Primary analysis comparing the two intervention groups will be undertaken blinded, without knowing which group has taken active medication. A senior statistician from the OCTRU developed the statistical methods for the study. The primary statistical analysis will be carried out on the basis of intention-to-treat, with all participants being analysed according to their allocated treatment group irrespective of which treatment they actually receive.

As this is a feasibility study and is not statistically powered for hypothesis testing, analysis will be descriptive in nature and will focus on confidence interval estimation in order to provide key data parameters for the larger, definitive trial. The principle analysis will compare results between Uro-Vaxom® and placebo groups.

As part of the Statistical Analysis Plan, feasibility parameters will include measures that summarise response, eligibility, consent and randomisation rates and will be presented as point estimates with 95% confidence intervals. Secondary analysis will provide the same rates adjusted for method of bladder management (catheter or no catheter use) and centre. The number of non-compliant participants and attrition (from treatment, follow-up or both) in each arm will be reported. The extent of missing data will also inform the feasibility of selected measurement tools. Data will be analysed once complete data collection, entry and validation is achieved.

Discussion

This study will explore a new approach for the prevention of recurrent symptomatic UTIs in people with neurogenic bladder dysfunction as a result of SCI, cauda equina syndrome, transverse myelitis or multiple sclerosis, using the immunotherapy Uro-Vaxom®. The majority of trials using Uro-Vaxom® have shown an effect in reducing UTI events in able-bodied individuals [14,15,16,17] or participants with SCI [18].

One of the study’s primary outcome measures, the occurrence of a symptomatic UTI requiring antibiotic treatment, is clinically valid and is relevant to the patient. However, the weakness of this measure is the subjective nature of how the treating clinician defines symptomatic UTI, with both the patient and the clinician relying upon past experience and identification of individual specific symptoms. It is important to note that this study will not base a clinical diagnosis on analysis of microbial urine. Furthermore, a study by Sundén et al. [22] found that the presence of asymptomatic bacteriuria could be correlated with a positive outcome (reduction of UTI recurrences).

The decision to define the primary outcome measure, based on the prescription of an antibiotic for symptomatic UTI, reflects the clinical reality where currently no external validation of diagnosis is possible [7].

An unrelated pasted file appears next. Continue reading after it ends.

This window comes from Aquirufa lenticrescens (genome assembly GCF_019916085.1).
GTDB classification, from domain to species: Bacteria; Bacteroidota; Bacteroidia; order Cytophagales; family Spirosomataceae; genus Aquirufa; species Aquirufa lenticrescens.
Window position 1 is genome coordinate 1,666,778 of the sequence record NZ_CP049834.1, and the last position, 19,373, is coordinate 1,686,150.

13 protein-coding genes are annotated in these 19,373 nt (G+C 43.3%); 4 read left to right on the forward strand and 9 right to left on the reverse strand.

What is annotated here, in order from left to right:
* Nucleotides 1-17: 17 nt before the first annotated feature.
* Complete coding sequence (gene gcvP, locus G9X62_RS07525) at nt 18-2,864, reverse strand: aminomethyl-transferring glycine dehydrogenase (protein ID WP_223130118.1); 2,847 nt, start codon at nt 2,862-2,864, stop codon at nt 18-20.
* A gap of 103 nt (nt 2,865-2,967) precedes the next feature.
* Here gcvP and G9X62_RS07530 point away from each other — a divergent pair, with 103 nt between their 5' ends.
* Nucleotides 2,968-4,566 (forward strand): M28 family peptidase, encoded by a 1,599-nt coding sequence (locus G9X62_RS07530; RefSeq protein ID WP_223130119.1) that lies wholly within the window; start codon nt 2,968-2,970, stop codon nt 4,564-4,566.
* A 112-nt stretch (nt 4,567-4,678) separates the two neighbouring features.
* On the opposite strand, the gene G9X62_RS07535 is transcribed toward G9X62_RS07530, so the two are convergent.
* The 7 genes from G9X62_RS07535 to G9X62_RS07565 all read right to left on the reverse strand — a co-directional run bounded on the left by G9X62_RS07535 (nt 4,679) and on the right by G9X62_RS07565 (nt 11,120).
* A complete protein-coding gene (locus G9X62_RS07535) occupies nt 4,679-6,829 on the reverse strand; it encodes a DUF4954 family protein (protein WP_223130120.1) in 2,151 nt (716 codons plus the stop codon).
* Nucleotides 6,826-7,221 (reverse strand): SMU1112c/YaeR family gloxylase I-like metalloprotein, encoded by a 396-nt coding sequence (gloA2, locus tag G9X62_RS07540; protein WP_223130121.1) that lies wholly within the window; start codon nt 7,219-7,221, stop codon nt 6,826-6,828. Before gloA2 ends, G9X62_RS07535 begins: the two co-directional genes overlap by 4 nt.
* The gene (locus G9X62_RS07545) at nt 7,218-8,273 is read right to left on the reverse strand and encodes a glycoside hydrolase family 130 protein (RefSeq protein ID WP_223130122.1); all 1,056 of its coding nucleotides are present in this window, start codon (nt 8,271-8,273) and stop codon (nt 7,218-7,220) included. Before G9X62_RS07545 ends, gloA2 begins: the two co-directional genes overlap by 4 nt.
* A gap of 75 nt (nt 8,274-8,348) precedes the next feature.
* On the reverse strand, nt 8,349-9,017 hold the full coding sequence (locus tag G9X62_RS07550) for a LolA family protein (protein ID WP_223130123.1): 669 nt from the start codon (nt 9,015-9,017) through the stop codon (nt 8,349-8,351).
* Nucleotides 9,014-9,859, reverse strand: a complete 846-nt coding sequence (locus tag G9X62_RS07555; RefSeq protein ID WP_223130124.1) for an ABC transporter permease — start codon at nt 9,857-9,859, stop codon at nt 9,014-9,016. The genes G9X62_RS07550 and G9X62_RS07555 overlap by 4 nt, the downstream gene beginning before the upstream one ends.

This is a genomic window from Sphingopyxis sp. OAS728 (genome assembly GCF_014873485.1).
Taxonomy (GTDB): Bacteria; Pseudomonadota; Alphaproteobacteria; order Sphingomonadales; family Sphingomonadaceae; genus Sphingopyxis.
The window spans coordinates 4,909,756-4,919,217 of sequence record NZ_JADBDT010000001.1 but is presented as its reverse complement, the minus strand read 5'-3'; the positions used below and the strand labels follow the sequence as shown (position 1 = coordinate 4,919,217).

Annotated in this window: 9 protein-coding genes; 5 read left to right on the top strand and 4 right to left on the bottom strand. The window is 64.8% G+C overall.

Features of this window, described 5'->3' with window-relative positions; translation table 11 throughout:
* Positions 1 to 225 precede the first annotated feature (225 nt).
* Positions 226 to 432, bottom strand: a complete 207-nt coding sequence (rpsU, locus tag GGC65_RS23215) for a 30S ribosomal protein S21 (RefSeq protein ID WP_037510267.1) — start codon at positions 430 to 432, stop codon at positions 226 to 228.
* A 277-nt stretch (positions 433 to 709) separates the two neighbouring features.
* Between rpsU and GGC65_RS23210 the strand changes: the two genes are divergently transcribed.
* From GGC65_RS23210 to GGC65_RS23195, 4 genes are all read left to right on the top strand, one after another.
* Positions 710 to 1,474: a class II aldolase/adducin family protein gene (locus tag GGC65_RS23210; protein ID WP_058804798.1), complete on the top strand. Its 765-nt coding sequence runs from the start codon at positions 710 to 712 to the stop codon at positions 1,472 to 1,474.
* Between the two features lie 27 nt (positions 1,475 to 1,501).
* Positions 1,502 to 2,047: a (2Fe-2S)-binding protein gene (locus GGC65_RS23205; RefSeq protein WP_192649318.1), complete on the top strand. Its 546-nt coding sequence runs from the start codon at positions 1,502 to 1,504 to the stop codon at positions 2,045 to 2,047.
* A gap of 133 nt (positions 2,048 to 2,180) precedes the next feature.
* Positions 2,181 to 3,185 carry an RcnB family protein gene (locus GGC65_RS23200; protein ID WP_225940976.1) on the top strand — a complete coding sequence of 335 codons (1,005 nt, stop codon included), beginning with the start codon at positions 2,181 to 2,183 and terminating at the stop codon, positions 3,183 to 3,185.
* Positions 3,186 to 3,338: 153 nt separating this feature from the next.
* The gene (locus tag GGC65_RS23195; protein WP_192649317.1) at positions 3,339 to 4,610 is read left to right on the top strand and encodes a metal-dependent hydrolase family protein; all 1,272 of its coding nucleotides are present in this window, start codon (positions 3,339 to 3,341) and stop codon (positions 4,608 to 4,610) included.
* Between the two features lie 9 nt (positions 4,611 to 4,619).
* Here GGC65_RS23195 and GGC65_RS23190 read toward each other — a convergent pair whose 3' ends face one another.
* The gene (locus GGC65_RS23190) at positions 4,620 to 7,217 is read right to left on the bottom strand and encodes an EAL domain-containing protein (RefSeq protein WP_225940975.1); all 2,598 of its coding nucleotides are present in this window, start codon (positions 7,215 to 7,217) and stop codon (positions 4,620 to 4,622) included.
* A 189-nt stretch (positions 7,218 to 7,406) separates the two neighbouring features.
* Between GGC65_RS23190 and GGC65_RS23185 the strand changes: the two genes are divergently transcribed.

The subjective nature of the primary outcome measure based on the diagnosis of a UTI event is balanced by the objective secondary outcomes that will quantify a reduction in asymptomatic bacteriuria during 3 and 6 months after treatment initiation. An early study investigating Uro-Vaxom® recorded a progressive reduction in asymptomatic bacteriuria in the active treatment group compared to the control group [18]. A reduction in bacterial count with oral Uro-Vaxom® will provide strong independent evidence of its effectiveness for people with infections with neurogenic bladder dysfunction. However, it is also acknowledged that asymptomatic infection with E Coli might actually protect against symptomatic UTI [22].

A practical concern related to the inclusion criterion is limiting recruitment to patients who have experienced three or more infection episodes over a period of 12 months. Although the recruitment of patients with high rates of recurrent UTI may limited total numbers recruited, it may be that the effect will be more easily detected, assuming (without evidence) that the past rate of recurrent infection predicts the future rate. If this study shows potential benefit for reduced UTI events, the larger study will be designed to recruit patients with lower rates of UTI which will be more in line with clinical need. A larger trial will also be designed to account for other factors that may influence symptomatic UTI development such as gender or age.

The diversity of this patient population, including possible differences in UTI symptoms between the different pathologies and possible differences in a participant between different episodes, presents difficulties with regard to the definition of a symptomatic UTI for patients with neurogenic bladder dysfunction. Due to the absence of a consensus for the definition of symptomatic UTI in patients with neurogenic bladder dysfunction, this study will ask participants to record their own individual signs and symptoms experienced normally during symptomatic UTIs that require antibiotic treatment, at baseline, using free text and experienced at every symptomatic UTI episode (tick box from list) during their time on the study. Also, during this time participants will also be asked if the antibiotic treatment (either prescribed or rescue antibiotics) rendered the participant symptom free. This will add to the knowledge base and may assist in establishing a better means for diagnosis, although, due to the limitations in diagnosis and prescription discussed previously, this objective may be limited.